The other Test all-rounders-1

We start with the scorecard of theĀ  England-South Africa Test at Lord’s:

http://www.espncricinfo.com/england-v-south-africa-2017/engine/match/1031437.html

Moeen Ali achieved the double of a fifty and 10 wickets in the match.

Now, the standard definition of a good all-round performance in a Test is a century and a fiver. Cricinfo provides this as a direct link: http://stats.espncricinfo.com/ci/content/records/282793.html

There are 32 such instances at the time of writing.

The achievement of a fifty and 10wm is somewhat less common though the instances can be easily be got from Statsguru:

Fifty and 10 wickets in a Test (as on Jul 11, 2017)

10wm and fifty

27 entries here, the most recent entrants here being Moeen Ali, Ravindra Jadeja and Dilruwan Perera. Sir Richard Hadlee is the only one to do this 3 times. No one else has done it more than once.

Also note that Alan Davidson was the first to score a hundred runs and take 10 wickets in a match (though without a century). This was in the Brisbane tied Test of 1960. He held this record for over 19 years. It was not until 1980 that Botham became the first to score a century and take 10 wickets in a match. Imran repeated this a few years later and Shakib followed much later.

While the list of those who scored a century and 5wi is mostly populated by the better-known all-rounders ranging from Sobers to Botham to Ashwin, the second list has a few unexpected names. These include bowlers who were not considered recognized batsmen but somehow managed a fifty: e.g. JK Lever (on debut), Abdul Qadir, DW Steyn and PS de Villiers. Then there are non-regular bowlers (notably AR Border and MG Bevan) who were not regular bowlers but somehow managed a ten-wicket haul.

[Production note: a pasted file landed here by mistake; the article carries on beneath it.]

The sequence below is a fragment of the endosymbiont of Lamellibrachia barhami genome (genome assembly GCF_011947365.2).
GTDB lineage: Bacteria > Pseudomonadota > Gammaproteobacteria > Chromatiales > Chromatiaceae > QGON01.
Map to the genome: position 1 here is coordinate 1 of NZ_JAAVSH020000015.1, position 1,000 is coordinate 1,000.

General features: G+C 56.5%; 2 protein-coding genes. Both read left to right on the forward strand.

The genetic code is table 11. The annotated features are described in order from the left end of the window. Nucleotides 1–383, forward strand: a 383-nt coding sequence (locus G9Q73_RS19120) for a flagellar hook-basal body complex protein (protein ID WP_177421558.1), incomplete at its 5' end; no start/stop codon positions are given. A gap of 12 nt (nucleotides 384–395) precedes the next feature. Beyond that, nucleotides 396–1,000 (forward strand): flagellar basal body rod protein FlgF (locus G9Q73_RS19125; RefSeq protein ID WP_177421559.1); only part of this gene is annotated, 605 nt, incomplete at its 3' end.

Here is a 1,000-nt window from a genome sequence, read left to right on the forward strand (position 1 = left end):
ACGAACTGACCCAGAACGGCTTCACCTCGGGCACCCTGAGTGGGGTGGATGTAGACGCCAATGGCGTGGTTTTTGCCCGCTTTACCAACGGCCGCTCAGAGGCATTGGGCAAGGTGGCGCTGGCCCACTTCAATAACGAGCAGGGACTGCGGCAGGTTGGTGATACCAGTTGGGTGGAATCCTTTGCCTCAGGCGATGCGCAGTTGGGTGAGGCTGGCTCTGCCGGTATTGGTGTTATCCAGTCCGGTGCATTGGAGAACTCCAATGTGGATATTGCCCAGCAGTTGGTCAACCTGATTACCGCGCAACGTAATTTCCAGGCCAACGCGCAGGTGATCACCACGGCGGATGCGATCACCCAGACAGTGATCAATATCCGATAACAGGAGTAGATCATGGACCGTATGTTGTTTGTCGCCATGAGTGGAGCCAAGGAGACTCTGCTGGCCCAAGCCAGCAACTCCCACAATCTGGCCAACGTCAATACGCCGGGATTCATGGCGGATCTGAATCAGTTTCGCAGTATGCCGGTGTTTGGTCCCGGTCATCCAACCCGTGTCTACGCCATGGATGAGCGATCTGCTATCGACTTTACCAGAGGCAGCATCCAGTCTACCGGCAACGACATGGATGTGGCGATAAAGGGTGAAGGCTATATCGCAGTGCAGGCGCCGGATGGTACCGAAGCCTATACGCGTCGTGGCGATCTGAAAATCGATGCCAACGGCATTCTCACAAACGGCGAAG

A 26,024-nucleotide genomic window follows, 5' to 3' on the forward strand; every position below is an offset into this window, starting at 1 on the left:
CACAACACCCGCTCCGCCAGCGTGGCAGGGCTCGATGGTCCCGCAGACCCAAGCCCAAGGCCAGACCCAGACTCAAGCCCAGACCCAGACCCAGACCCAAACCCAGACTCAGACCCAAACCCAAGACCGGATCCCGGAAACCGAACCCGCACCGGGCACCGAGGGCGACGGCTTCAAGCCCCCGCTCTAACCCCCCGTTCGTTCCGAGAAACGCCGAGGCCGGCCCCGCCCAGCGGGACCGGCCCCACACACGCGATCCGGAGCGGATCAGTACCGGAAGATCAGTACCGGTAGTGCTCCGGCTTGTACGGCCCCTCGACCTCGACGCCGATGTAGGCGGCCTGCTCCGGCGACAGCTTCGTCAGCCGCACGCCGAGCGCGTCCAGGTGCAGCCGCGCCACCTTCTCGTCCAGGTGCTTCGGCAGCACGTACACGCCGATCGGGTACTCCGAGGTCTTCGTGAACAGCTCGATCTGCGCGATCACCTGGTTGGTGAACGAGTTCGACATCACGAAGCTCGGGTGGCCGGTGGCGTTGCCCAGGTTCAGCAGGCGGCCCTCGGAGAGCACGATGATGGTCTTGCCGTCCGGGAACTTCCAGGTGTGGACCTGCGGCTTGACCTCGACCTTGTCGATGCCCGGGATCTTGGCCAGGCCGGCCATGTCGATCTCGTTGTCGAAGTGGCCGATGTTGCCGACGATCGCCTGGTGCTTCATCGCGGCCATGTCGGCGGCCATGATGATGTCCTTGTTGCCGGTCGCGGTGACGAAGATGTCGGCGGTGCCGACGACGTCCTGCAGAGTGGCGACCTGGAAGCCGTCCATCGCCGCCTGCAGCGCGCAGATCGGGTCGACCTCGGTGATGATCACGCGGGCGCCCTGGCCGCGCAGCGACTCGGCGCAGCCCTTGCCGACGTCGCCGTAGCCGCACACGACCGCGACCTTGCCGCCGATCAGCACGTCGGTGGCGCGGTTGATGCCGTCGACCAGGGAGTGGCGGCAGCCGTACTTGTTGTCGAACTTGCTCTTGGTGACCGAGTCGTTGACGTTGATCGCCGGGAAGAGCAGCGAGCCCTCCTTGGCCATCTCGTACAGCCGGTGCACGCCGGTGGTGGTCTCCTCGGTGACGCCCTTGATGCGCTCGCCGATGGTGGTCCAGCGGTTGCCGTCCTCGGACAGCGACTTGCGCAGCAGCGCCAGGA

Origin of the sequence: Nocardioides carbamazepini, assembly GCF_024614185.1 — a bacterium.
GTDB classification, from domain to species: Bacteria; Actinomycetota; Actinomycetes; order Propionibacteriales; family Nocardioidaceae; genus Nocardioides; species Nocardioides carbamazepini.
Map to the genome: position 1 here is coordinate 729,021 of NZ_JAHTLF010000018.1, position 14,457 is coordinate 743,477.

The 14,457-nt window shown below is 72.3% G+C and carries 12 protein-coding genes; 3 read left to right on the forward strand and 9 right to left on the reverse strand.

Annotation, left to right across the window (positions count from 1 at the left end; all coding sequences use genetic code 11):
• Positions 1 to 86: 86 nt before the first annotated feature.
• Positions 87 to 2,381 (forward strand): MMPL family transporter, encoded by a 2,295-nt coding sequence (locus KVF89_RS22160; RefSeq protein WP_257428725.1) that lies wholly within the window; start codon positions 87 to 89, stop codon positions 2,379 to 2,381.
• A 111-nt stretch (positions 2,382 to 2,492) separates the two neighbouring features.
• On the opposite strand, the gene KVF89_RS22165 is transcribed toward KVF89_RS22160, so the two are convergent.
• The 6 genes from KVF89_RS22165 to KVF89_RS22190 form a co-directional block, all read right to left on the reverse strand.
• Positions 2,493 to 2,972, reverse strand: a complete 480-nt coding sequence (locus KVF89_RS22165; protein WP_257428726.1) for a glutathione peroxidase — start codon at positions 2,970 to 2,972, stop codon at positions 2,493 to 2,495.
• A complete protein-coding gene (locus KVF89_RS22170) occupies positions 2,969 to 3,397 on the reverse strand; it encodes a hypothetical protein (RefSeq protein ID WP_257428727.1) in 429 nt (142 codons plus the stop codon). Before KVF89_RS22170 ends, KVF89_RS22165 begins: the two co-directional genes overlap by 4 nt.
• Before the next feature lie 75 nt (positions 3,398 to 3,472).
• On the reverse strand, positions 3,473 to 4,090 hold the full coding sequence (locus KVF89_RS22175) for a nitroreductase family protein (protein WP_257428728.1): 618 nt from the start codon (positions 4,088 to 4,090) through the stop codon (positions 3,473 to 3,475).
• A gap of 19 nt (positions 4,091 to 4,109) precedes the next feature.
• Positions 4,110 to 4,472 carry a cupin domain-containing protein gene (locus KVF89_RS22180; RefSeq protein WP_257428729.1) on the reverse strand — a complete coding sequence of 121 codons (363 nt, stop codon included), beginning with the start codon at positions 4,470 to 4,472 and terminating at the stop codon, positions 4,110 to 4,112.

In several cases these were the only fifties or ten-fors the player achieved in their Test careers. The strangest case may be that of JK Lever, who is the only one to score a fifty and take ten wickets on his debut. He did not achieve either of these again in his 21-Test career.

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More on Chinaman bowlers in Tests

This article: http://www.cricketcountry.com/news/chinaman-bowlers-kuldeep-yadav-lakshan-sandakan-tabraiz-shamsi-and-others-in-international-cricket-2-588700

gives a comprehensive history of all those who have bowled in the Chinaman style (left-hand wrist-spinner) at some point in their Test careers. I am going a little further in studying the performances of those who exclusively bowled in this style (even if they were not regular bowlers). A number of famous names including the alleged inventor Ellis Achong, Johnny Wardle, Gary Sobers and Bernard Julien bowled in various other styles.

So here are the “exclusively Chinaman” bowlers and their careers in brief. This is in chronological order:

Chinaman overall

Even the change bowlers have taken fivers and tenners.

The best innings bowling in this category is 7-75 by Lindsay Kline:

http://www.espncricinfo.com/ci/engine/match/62866.html

The best match bowling is 10-106 by Paul Adams:

http://www.espncricinfo.com/ci/engine/match/64028.html

There is also Michael Bevan’s tenner along with 85*, which makes him among the relatively few to score a fifty and take 10-wickets in a match:

http://www.espncricinfo.com/ci/engine/match/63732.html

A few years before that Allan Border also scored 75 and took 11 wickets with his little-used left-arm spin against the West Indies:

http://www.espncricinfo.com/ci/engine/match/63499.html

The full list of those who scored 50 and took 10 wickets in a match:

50 +10wm

Sir Richard Hadlee is the only one to do this more than once, while “Sir” Ravindra Jadeja also makes an appearance.

It is interesting to see that these occasional bowlers achieved a ten-wicket haul which well-known bowlers such as Willis, Brett Lee, Kallis, Thomson and Sobers were not able to manage during their long careers:

Over 200 wickets with no 10-for:

200 wkts without 10-for